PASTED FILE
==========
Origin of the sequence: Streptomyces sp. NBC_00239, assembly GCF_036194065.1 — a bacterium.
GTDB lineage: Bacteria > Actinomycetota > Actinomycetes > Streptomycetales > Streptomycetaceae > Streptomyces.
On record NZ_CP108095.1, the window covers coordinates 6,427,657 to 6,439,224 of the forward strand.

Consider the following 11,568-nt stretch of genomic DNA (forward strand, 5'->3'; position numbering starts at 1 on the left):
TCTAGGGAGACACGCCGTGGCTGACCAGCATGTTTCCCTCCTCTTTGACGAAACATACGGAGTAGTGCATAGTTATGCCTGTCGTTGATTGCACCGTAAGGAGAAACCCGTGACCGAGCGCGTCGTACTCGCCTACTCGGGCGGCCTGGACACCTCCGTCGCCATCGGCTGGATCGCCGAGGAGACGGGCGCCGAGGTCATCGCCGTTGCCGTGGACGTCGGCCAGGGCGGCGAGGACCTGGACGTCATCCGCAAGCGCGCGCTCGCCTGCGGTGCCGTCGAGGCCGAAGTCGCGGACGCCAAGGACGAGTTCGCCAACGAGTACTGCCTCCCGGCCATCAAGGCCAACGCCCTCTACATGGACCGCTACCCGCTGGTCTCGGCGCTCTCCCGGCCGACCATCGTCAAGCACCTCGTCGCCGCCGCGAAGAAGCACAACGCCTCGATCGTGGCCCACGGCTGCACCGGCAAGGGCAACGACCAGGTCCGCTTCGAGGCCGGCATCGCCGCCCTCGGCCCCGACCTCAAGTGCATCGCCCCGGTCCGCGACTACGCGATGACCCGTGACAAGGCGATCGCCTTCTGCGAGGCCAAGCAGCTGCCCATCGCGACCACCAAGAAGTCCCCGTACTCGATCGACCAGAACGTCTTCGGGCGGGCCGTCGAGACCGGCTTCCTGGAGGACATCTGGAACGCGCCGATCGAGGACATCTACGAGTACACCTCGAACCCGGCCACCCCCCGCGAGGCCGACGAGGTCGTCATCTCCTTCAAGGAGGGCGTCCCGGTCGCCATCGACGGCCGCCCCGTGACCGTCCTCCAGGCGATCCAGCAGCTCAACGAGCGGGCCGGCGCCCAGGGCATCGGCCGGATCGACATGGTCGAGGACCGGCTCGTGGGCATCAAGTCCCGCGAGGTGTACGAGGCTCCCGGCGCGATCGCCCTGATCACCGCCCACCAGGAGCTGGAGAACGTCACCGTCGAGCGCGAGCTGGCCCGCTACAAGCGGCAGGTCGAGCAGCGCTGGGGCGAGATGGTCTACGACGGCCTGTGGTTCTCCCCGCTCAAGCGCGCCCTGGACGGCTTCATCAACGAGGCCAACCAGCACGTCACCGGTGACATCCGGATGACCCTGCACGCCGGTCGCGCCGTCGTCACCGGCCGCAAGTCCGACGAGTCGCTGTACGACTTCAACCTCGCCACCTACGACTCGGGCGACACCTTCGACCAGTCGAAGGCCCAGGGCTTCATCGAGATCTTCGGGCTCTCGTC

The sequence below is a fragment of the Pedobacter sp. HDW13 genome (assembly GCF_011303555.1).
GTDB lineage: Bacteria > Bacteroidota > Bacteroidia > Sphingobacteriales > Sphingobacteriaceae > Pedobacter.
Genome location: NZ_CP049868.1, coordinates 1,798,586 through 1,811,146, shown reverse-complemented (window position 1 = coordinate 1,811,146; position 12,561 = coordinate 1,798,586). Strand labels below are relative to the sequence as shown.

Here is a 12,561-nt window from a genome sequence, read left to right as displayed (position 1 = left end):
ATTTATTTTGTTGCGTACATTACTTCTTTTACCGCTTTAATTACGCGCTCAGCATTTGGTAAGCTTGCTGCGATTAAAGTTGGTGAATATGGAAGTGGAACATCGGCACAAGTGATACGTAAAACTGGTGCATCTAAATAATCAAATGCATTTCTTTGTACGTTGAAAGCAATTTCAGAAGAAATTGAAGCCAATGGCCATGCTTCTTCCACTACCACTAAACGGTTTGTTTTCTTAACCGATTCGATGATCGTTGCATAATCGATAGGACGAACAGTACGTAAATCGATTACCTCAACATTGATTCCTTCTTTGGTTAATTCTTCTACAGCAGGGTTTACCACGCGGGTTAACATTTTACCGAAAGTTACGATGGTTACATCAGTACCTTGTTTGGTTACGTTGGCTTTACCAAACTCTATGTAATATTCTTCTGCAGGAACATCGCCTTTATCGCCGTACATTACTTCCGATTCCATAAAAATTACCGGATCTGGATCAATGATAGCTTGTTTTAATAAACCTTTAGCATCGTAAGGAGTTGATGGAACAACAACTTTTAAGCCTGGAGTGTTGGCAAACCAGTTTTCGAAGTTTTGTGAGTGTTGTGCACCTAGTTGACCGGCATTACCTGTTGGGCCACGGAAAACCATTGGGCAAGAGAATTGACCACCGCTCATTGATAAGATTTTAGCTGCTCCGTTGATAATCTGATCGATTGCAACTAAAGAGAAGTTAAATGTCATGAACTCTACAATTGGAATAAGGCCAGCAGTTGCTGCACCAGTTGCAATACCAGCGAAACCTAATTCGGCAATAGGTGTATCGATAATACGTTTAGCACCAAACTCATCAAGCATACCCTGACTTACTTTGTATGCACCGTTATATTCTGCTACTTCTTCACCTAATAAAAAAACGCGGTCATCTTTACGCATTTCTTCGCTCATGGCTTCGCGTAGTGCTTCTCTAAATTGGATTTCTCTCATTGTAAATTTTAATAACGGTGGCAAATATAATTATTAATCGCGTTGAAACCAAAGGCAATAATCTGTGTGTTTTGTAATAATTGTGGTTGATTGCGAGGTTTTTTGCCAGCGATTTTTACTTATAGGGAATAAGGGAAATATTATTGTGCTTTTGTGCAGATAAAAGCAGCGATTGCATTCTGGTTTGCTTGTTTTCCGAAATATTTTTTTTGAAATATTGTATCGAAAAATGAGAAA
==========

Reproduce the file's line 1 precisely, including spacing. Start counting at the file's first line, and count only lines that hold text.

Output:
Origin of the sequence: Streptomyces sp. NBC_00239, assembly GCF_036194065.1 — a bacterium.